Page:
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I access a REST api service that utilizes a variable called session_id. The API calls for this to be stored in a cookie and I accomplish this as follows:

$ch = curl_init();    // initialize curl handle

        curl_setopt($ch, CURLOPT_URL, $url); //set target URL
        curl_setopt($ch, CURLOPT_FOLLOWLOCATION, TRUE);// allow redirects
        curl_setopt($ch, CURLOPT_COOKIEFILE, './Cookie.txt');
        curl_setopt($ch, CURLOPT_COOKIEJAR, './Cookie.txt');
        curl_setopt($ch, CURLOPT_POST, TRUE); // set POST method
        curl_setopt($ch, CURLOPT_HTTPHEADER, $headers); //set headers
        curl_setopt($ch, CURLOPT_RETURNTRANSFER, TRUE);
        curl_setopt($ch, CURLOPT_HEADER, TRUE); //return the headers so we can get session id
        curl_setopt ($ch, CURLOPT_SSL_VERIFYHOST, FALSE); //prevent unverified SSL certificate error
        curl_setopt ($ch, CURLOPT_SSL_VERIFYPEER, FALSE); //prevent unverified SSL ""

        $contents = curl_exec($ch);

Now the problem is this is called many different times by many different users. (so many different cookie files have to be saved) I'd like a way to simply store the session_id in a variable instead of referencing the cookie file. So far all my attempts are rejected by the service. Can anyone suggest methods to store the session id and cookie information without saving it to a file? Note that reading the session id is no problem, it's returned in XML. For some reason passing it back without referencing the actual generated file does not pass security credentials. Any more information as to why this might be would also be helpful.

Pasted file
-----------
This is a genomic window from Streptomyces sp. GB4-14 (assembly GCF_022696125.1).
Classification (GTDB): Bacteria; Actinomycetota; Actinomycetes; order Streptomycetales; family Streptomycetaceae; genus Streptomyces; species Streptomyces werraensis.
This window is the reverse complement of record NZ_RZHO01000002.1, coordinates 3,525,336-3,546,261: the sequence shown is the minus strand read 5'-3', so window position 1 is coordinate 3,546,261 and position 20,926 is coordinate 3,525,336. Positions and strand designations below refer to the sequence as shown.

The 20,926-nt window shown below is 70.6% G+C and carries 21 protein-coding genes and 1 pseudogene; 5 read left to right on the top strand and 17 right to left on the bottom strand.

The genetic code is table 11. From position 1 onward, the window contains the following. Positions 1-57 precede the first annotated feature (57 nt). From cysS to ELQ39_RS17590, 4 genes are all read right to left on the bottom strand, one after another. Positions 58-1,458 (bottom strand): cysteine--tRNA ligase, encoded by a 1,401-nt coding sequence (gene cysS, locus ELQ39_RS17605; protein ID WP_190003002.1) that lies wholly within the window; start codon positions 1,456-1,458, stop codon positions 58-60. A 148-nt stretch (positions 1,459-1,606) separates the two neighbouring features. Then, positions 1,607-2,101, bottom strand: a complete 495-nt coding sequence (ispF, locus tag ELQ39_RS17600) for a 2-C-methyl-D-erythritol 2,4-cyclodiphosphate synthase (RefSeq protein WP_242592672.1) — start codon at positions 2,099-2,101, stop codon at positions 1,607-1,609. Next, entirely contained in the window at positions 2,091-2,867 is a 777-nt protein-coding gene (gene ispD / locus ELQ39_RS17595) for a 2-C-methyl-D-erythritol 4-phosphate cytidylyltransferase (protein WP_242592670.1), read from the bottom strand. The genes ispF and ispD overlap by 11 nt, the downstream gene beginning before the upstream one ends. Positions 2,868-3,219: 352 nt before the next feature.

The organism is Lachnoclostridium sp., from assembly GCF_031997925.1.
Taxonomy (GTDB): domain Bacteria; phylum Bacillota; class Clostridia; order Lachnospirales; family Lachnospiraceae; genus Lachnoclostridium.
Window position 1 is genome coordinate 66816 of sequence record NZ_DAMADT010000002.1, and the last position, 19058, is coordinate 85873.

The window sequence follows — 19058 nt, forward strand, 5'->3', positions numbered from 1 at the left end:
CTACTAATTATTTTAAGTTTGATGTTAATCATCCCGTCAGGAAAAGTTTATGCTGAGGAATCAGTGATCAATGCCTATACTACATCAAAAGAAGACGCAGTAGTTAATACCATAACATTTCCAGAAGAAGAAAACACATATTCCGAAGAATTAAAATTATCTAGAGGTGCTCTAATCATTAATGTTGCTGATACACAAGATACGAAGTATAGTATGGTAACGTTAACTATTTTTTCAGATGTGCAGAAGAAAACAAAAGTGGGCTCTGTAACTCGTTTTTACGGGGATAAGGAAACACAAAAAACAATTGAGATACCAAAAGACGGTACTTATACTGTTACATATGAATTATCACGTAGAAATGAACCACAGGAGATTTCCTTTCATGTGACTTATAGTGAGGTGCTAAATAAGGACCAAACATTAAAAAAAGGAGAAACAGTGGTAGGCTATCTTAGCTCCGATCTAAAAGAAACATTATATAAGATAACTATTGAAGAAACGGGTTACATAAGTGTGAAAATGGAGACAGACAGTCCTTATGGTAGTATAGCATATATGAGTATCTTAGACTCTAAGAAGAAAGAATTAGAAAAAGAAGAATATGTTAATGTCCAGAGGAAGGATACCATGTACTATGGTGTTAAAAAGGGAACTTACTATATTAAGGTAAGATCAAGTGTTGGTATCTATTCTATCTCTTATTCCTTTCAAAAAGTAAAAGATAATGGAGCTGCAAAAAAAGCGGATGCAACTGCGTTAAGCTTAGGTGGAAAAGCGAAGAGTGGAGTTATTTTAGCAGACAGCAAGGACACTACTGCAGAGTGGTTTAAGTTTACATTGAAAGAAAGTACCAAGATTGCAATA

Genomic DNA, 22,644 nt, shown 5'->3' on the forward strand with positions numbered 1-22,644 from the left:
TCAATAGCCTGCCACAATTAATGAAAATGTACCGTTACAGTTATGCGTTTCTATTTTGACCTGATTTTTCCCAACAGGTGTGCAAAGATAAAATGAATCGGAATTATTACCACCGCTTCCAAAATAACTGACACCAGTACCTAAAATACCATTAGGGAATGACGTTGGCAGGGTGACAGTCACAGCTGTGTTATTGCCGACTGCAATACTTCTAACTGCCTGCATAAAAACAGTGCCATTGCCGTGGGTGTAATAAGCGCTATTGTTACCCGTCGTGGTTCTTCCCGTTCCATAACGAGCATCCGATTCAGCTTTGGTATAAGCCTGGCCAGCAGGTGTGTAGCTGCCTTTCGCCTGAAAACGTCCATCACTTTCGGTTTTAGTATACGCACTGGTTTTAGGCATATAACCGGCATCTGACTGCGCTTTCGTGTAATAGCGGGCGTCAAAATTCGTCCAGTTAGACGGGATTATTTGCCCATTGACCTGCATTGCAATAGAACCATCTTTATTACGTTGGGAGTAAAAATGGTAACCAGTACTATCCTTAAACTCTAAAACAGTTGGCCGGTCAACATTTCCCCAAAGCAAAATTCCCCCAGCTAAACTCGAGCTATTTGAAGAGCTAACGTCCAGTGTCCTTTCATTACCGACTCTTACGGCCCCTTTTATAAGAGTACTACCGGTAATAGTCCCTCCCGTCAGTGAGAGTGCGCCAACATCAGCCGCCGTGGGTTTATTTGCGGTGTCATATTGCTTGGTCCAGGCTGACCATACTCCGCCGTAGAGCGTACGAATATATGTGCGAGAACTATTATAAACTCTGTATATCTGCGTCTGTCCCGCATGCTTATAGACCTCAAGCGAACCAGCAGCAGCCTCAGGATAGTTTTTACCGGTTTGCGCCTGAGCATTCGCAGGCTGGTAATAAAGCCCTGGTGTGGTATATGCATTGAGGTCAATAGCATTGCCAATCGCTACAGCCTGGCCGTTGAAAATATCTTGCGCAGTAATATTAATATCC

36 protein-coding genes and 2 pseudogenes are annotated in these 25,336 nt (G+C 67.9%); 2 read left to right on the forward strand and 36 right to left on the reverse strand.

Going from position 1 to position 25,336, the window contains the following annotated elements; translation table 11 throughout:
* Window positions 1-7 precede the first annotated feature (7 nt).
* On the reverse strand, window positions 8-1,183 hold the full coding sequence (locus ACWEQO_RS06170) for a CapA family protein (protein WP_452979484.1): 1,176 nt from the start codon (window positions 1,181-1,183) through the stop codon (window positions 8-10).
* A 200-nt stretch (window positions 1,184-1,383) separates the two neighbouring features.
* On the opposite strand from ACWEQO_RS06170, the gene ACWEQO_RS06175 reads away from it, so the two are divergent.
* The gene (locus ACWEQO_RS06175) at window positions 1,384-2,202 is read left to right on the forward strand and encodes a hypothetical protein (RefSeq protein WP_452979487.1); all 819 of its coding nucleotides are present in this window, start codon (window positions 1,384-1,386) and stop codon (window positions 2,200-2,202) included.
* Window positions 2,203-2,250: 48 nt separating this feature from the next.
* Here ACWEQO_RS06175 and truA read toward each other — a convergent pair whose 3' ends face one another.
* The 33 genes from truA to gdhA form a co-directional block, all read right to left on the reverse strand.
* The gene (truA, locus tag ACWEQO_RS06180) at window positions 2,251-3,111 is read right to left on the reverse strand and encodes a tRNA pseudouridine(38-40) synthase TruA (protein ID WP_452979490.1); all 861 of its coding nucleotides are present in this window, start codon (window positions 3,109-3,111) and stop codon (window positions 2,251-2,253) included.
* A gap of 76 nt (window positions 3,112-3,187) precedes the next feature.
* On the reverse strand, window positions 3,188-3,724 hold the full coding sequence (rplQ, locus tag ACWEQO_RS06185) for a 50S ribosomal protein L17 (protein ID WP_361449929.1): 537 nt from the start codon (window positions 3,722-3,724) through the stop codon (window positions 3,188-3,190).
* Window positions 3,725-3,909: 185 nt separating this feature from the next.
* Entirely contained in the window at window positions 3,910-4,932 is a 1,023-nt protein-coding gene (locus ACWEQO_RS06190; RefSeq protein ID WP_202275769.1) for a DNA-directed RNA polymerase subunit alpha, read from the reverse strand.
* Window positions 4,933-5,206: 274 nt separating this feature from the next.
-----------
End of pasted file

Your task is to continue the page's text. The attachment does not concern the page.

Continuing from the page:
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up vote 19 down vote accepted

Cookies are simple text headers sent along with the request. CURL allows you to specify those directly using CURLOPT_COOKIE.

curl_setopt($ch, CURLOPT_COOKIE, 'key=value;anotherkey=anothervalue');

If you know what information to send, you can construct your own cookie header this way. The COOKIEJAR/COOKIEFILE options just automate parsing, saving and sending. You'll have to do that manually (read received Cookie headers, create Cookie headers to be send), if you don't want to write to a file.

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I use tempnam to generate a unique file name.

$ckfile = tempnam ("/tmp", "cookieMyWeb");
curl_setopt ($ch, CURLOPT_COOKIEJAR, $ckfile);

Generate a new file name before using curl.

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There is a good example here,

For some reason, the cookie part is commented out but all the code you need is still there.

Basically, you parse the "Set-Cookie" headers yourself and save the cookie value by doing this,

  curl_setopt ($ch, CURLOPT_HEADERFUNCTION, 'read_header');

Put the cookie value in a global. In next call, set it like this,

  curl_setopt($ch, CURLOPT_COOKIE, "$cookieName=$cookieValue");
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